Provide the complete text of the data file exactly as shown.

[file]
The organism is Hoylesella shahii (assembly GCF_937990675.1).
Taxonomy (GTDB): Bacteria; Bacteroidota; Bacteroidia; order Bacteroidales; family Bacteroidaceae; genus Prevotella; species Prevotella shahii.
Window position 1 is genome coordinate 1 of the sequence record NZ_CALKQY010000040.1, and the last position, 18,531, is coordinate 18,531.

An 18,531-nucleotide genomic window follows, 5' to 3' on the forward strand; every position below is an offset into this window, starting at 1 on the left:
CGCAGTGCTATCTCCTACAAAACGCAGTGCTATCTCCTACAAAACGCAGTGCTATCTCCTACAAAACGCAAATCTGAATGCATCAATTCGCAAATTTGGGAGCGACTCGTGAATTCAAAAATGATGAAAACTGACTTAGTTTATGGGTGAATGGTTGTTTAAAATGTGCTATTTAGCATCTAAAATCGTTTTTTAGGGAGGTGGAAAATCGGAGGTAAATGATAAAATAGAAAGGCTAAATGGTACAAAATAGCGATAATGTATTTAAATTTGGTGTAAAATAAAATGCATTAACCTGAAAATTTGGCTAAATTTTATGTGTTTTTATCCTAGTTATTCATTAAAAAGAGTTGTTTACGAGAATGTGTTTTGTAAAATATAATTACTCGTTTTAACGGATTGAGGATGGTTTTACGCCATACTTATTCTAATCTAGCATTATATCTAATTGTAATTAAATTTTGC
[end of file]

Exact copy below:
The organism is Hoylesella shahii (assembly GCF_937990675.1).
Taxonomy (GTDB): Bacteria; Bacteroidota; Bacteroidia; order Bacteroidales; family Bacteroidaceae; genus Prevotella; species Prevotella shahii.
Window position 1 is genome coordinate 1 of the sequence record NZ_CALKQY010000040.1, and the last position, 18,531, is coordinate 18,531.

An 18,531-nucleotide genomic window follows, 5' to 3' on the forward strand; every position below is an offset into this window, starting at 1 on the left:
CGCAGTGCTATCTCCTACAAAACGCAGTGCTATCTCCTACAAAACGCAGTGCTATCTCCTACAAAACGCAAATCTGAATGCATCAATTCGCAAATTTGGGAGCGACTCGTGAATTCAAAAATGATGAAAACTGACTTAGTTTATGGGTGAATGGTTGTTTAAAATGTGCTATTTAGCATCTAAAATCGTTTTTTAGGGAGGTGGAAAATCGGAGGTAAATGATAAAATAGAAAGGCTAAATGGTACAAAATAGCGATAATGTATTTAAATTTGGTGTAAAATAAAATGCATTAACCTGAAAATTTGGCTAAATTTTATGTGTTTTTATCCTAGTTATTCATTAAAAAGAGTTGTTTACGAGAATGTGTTTTGTAAAATATAATTACTCGTTTTAACGGATTGAGGATGGTTTTACGCCATACTTATTCTAATCTAGCATTATATCTAATTGTAATTAAATTTTGC